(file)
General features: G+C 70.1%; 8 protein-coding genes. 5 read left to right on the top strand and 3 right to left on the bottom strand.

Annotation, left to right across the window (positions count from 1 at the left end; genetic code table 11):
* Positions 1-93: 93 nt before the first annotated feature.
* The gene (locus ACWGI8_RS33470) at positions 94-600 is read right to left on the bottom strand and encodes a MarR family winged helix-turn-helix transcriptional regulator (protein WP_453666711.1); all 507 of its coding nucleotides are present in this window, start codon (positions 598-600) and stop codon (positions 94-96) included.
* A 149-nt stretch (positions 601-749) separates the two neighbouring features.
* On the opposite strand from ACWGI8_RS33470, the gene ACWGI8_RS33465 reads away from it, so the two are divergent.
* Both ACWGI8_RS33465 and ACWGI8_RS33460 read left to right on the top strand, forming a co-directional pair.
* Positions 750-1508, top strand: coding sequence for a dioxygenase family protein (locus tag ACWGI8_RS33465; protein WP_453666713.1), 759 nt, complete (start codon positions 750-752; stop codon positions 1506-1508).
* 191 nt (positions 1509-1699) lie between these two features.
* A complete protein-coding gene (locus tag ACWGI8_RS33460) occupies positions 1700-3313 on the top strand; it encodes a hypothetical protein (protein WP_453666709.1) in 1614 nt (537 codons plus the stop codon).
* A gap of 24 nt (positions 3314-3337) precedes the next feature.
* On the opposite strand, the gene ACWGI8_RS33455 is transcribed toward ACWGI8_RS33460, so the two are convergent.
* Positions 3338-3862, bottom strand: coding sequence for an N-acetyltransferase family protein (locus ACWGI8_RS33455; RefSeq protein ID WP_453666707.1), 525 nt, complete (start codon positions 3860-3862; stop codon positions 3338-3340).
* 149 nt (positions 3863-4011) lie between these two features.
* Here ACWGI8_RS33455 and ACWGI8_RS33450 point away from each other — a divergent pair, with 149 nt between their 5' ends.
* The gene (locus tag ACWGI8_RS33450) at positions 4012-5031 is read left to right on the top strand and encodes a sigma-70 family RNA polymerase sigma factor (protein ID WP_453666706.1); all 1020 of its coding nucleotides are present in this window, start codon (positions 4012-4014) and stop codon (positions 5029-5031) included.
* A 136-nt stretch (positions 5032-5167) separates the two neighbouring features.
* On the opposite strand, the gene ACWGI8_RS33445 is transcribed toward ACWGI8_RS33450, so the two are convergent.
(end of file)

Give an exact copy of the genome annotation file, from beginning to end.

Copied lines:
General features: G+C 70.1%; 8 protein-coding genes. 5 read left to right on the top strand and 3 right to left on the bottom strand.

Annotation, left to right across the window (positions count from 1 at the left end; genetic code table 11):
* Positions 1-93: 93 nt before the first annotated feature.
* The gene (locus ACWGI8_RS33470) at positions 94-600 is read right to left on the bottom strand and encodes a MarR family winged helix-turn-helix transcriptional regulator (protein WP_453666711.1); all 507 of its coding nucleotides are present in this window, start codon (positions 598-600) and stop codon (positions 94-96) included.
* A 149-nt stretch (positions 601-749) separates the two neighbouring features.
* On the opposite strand from ACWGI8_RS33470, the gene ACWGI8_RS33465 reads away from it, so the two are divergent.
* Both ACWGI8_RS33465 and ACWGI8_RS33460 read left to right on the top strand, forming a co-directional pair.
* Positions 750-1508, top strand: coding sequence for a dioxygenase family protein (locus tag ACWGI8_RS33465; protein WP_453666713.1), 759 nt, complete (start codon positions 750-752; stop codon positions 1506-1508).
* 191 nt (positions 1509-1699) lie between these two features.
* A complete protein-coding gene (locus tag ACWGI8_RS33460) occupies positions 1700-3313 on the top strand; it encodes a hypothetical protein (protein WP_453666709.1) in 1614 nt (537 codons plus the stop codon).
* A gap of 24 nt (positions 3314-3337) precedes the next feature.
* On the opposite strand, the gene ACWGI8_RS33455 is transcribed toward ACWGI8_RS33460, so the two are convergent.
* Positions 3338-3862, bottom strand: coding sequence for an N-acetyltransferase family protein (locus ACWGI8_RS33455; RefSeq protein ID WP_453666707.1), 525 nt, complete (start codon positions 3860-3862; stop codon positions 3338-3340).
* 149 nt (positions 3863-4011) lie between these two features.
* Here ACWGI8_RS33455 and ACWGI8_RS33450 point away from each other — a divergent pair, with 149 nt between their 5' ends.
* The gene (locus tag ACWGI8_RS33450) at positions 4012-5031 is read left to right on the top strand and encodes a sigma-70 family RNA polymerase sigma factor (protein ID WP_453666706.1); all 1020 of its coding nucleotides are present in this window, start codon (positions 4012-4014) and stop codon (positions 5029-5031) included.
* A 136-nt stretch (positions 5032-5167) separates the two neighbouring features.
* On the opposite strand, the gene ACWGI8_RS33445 is transcribed toward ACWGI8_RS33450, so the two are convergent.